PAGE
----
A Different Lens . . . Walking Hoop House for Shameless Beauty
February 04, 2011
My forearms burn from non-stop shoveling of the hoop houses out from under all the snow. The grandeur of the hoop houses is shrinking by the day under the ever-shifting white horizon line. New York Mayor Michael Bloomberg announced that the city had experienced the snowiest January in its history, enduring 36 inches of snow since Jan. 1, breaking the old record of 27.4 inches in 1925. This does not include the first Nor’easter during Christmas or the one that is currently rearing its apocalyptic head across much of the nation. At the farm, we’ve taken in over 75 inches in 1.25 months! If only we could fit the tractor between the two hoop houses to shovel out all the snow. (Check out this picture of me on the tractor . . . I'm only sitting on it, leaving its use to the people who know how to do so!)
You may be asking why all the fuss over the hoop houses. The hoop house is where our brave little seedlings grow in the winter. To date, we have started about seven thousand seedlings in what we call the garden studio, serving as my shared office space on one side and growing space on the other. We then moved them into these “magic” houses, a protected space, defying the winter elements of Mother Nature. Layered by only two thick sheets of translucent plastic separated by a constant stream of pumped air (but not heated), they absorb sunrays and insulate from the cold. On a sunny day, it could be six degrees outside and sixty degrees inside.
Walking into this “spa” the air is moist and warm, infused with the sweet smell of fresh young growth. I can feel my dry skin bouncing back from the burning cold outside. The warm aromatherapy of a nutrient-rich soil and chlorophyll elixir defrosts my windpipe and fills my chilled lungs. Invigorated, I’ve found another garden beauty secret, our own farm spa, equipped with oxygen bar!
Walking out the door at 7am to the tune of minus eleven degrees on a sunny day is . . . well, it can be exhilarating with the right frame of mind. Oddly, it felt warm, considering how cold it was. The only perceptible difference between the other days, with the temperature hovering in the single digits was the unusual feeling of an ultra-thin sheet of frost forming on the outer layer of my eyeballs. The only way I knew it was happening was by the “crunching” sensation upon blinking. It was a little bewildering and strange, but nevertheless a novelty just as long as it wasn’t doing any damage.
Speaking of exposure, the harsh weather and elements are not good for the seedlings and not good for my complexion either! I was concerned by the potential damage it was causing. During the fall, when we were still milking the goats, I started experimenting with the filters used for straining the milk straight from the milking parlor. When the milking season winds down, the milk is most concentrated in fat, which is rich in lactic acid. The fatty milk gets trapped in these filters. It was then that I had the ‘ah-ha’ moment of “harvesting” another fine beauty secret from the farm. Though difficult to secure these milk fat enriched filters to my cheeks (too vain to show you this picture), I assure you it can be done!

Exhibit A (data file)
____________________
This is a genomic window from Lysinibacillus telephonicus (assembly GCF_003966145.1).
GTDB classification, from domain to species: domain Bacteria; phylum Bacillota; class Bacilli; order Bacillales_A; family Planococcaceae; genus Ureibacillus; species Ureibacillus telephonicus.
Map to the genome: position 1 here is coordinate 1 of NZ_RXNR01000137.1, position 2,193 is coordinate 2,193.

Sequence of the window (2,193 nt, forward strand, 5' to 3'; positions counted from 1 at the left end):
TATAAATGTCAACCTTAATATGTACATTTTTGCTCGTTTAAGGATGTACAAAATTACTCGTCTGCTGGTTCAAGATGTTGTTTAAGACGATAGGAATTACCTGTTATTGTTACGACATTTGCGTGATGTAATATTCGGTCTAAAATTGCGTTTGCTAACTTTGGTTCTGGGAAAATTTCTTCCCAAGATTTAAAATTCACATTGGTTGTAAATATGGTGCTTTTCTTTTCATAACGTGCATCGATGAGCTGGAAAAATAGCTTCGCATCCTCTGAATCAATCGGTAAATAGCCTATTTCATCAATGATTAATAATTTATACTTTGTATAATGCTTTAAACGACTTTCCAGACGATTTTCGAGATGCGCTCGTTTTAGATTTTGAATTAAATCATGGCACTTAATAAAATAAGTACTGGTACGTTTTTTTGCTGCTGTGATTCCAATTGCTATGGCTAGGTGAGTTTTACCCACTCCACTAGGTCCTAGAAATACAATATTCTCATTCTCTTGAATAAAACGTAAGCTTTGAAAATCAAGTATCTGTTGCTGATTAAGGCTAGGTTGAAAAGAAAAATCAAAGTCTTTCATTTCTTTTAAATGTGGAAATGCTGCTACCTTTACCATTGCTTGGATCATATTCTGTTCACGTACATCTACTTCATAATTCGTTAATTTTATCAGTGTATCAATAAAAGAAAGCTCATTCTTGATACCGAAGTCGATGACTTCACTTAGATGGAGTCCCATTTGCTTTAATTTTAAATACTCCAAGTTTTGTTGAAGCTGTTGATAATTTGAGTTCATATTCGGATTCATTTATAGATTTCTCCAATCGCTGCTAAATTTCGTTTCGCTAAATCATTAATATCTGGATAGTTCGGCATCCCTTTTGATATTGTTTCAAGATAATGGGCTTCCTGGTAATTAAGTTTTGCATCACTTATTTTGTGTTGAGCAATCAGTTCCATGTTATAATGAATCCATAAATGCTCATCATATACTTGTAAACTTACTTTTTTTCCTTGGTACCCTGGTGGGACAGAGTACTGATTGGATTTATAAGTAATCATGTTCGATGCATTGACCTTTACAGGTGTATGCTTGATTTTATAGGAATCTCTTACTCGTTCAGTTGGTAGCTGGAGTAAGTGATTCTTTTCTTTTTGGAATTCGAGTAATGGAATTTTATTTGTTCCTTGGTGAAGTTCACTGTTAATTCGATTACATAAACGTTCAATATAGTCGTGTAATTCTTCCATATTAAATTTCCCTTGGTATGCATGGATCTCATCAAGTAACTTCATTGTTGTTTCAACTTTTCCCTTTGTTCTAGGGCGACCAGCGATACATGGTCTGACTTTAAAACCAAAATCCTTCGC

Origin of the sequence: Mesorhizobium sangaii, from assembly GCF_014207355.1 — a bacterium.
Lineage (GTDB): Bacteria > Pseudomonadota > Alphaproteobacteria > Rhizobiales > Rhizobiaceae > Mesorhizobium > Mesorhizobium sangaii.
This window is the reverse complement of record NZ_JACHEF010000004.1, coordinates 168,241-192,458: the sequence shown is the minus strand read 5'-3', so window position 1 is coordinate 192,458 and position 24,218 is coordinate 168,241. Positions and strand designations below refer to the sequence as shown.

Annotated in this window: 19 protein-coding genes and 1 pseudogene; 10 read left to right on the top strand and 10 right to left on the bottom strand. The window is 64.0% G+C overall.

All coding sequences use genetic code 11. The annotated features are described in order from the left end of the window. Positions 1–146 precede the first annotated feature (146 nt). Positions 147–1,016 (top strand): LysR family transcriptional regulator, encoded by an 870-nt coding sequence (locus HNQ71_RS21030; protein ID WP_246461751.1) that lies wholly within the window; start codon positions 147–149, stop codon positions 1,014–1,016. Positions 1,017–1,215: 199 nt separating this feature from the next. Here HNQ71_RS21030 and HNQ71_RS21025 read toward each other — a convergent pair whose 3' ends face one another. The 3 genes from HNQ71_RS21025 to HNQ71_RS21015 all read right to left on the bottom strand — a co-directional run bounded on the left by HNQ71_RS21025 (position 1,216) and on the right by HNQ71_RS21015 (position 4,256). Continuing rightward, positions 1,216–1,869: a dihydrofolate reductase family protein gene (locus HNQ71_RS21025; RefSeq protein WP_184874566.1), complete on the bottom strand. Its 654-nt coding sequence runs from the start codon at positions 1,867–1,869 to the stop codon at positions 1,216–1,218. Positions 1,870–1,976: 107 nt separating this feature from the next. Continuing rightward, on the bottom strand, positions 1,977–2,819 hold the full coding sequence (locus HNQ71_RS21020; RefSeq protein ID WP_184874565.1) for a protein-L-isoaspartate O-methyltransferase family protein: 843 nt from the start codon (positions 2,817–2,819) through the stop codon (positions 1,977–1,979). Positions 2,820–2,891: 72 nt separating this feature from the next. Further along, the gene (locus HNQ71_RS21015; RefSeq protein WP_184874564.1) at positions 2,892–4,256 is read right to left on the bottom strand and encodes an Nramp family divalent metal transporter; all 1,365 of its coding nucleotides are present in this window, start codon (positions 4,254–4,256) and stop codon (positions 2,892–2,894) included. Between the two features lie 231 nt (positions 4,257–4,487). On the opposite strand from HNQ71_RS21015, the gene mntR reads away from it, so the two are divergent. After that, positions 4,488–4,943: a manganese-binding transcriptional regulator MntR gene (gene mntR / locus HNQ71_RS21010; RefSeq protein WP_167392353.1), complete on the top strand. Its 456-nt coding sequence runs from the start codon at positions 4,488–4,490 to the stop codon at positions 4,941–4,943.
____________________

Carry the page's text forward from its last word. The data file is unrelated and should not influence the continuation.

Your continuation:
I recalled the stories of ancient Egyptians bathing in pools of fermented milk to beautify their skin. So at the farm, I decided to slather some goat cheese on my face. The thick and smooth texture of the cheese reminded me of luxurious $100/1.5 oz facial creams found only at Neiman Marcus! So before the cheese season was over, I dolloped (with permission) a scoop of a farm favorite salt-less cheese (salt can be drying) into a dozen miniature Ziploc baggies which I then placed in the freezer. A three month’s supply will get me through the worst of winter. Upon defrosting an individual packet – voila! I’ve scheduled in my weekly farmstead goat cheese facial!
To further maximize the benefits of my facial, I place Saran Wrap over my face cutting out holes for the eyes, nose, and mouth to keep the cheese from drying. I found this also takes advantage of my own body heat to assist in the absorption of all those skin nurturing fatty acids. I may look like a walking hoop house but vanity has no shame and I still have my priorities. And what a world of a difference it makes! I’ve found a solution to combat the negative impact of exposure to the elements. It turns out that I can have my cheese and eat it too, maintaining beautiful skin while continuing down the internship path of a sustainable farmer.
Hmm, perhaps I’m onto something here! I’ll keep you posted.